But the longer I've been a Witch, the less I've tended to rely on specific tools and techniques. Where once I would have turned to formal divination to help me make an important decision, more and more often I got to the point where I would just...well... listen for what I sensed was true. And the Pagan and Wiccan rituals that have meant the most to me, over the years, have gotten simpler and simpler. So often, at another Witch's ritual, I have to bite my tongue and rein in my impatience with all the words--sung invocations, chanted invocations, ritual formulas, incense, wand waving... I want to just sit down and BE the ritual.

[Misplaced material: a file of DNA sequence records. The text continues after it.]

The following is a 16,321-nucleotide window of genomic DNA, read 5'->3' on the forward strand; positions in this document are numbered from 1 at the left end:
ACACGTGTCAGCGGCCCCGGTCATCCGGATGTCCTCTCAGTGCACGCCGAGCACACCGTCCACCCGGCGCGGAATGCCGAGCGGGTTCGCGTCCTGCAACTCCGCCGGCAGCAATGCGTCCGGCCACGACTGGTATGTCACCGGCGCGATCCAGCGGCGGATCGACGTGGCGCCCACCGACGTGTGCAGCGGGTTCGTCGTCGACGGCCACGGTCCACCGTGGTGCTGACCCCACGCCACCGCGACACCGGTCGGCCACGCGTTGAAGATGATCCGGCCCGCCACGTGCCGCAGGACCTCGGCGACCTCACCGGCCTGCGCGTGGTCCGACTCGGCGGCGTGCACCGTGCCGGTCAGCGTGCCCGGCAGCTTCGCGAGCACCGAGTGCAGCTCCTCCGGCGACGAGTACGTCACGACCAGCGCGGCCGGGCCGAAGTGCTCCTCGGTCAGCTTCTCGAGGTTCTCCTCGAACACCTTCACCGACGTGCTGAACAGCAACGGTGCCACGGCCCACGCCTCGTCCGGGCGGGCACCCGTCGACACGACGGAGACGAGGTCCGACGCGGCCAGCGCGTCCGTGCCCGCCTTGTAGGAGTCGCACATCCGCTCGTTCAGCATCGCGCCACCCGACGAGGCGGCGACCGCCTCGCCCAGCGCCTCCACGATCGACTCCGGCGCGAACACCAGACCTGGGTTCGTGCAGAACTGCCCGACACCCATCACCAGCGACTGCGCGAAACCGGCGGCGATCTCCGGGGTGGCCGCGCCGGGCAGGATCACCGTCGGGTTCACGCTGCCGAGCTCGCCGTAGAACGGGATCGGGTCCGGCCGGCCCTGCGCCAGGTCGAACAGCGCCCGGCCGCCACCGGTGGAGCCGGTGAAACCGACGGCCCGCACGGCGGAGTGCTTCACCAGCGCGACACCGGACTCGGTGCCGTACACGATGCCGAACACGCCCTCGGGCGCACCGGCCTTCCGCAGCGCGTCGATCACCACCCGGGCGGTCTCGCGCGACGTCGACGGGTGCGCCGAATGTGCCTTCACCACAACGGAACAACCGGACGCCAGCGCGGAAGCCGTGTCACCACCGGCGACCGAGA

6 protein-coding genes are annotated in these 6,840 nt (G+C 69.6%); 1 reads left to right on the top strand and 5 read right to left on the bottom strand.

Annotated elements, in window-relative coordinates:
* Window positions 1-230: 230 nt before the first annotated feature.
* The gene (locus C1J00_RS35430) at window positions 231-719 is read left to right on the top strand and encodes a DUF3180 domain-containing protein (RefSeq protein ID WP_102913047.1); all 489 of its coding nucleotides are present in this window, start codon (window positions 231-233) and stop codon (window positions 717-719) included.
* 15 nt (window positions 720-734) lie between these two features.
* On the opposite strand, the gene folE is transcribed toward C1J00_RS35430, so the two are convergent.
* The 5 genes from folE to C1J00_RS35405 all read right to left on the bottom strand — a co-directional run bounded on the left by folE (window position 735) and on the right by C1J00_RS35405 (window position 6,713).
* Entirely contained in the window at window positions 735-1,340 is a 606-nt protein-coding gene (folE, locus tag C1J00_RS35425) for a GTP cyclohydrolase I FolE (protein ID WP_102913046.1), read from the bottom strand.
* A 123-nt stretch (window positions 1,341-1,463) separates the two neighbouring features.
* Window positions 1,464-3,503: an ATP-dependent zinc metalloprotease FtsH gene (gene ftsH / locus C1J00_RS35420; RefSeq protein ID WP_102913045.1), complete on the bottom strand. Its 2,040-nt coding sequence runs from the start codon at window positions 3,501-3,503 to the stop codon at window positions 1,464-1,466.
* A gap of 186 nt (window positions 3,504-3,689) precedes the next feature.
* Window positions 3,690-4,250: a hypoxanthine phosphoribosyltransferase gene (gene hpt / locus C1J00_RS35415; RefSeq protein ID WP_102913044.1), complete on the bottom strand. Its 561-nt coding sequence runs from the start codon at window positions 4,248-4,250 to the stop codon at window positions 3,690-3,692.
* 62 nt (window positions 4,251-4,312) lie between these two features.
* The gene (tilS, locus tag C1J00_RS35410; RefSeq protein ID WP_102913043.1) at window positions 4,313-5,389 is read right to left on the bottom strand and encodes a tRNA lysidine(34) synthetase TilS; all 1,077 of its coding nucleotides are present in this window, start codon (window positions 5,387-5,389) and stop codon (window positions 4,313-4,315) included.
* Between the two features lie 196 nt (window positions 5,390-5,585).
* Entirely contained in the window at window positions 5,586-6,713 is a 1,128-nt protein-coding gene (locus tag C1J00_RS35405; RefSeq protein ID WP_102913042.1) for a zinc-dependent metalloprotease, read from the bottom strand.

Years ago, my then-covenmate, Kirk White, was in an auto accident. Black Lake, another covener, and I, both wanted to do serious healing mojo for him, but he said he'd rather we didn't--that he was just going to try to listen to his body and get better. Around this same time, Kirk's favorite form of divination--of getting answers to the difficult questions in his life--was to go out into a field and sit, and wait for an answer to come. He said it always did: sometimes in the way a bird would fly across the sky... or sometimes, in just a sense of knowing. At the time, Black Lake and I found this rather frustrating. So many cool Wiccan tools and techniques to play with, and Kirk wasn't remotely interested! The whole listen to the body/listen to the universe approach to spirituality was annoyingly Taoist and abstract, as far as I was concerned. But, well, the more I hang around on this planet, the more it's how I feel about things, myself. I don't disdain the old toolkit... I just don't crack it out all that often.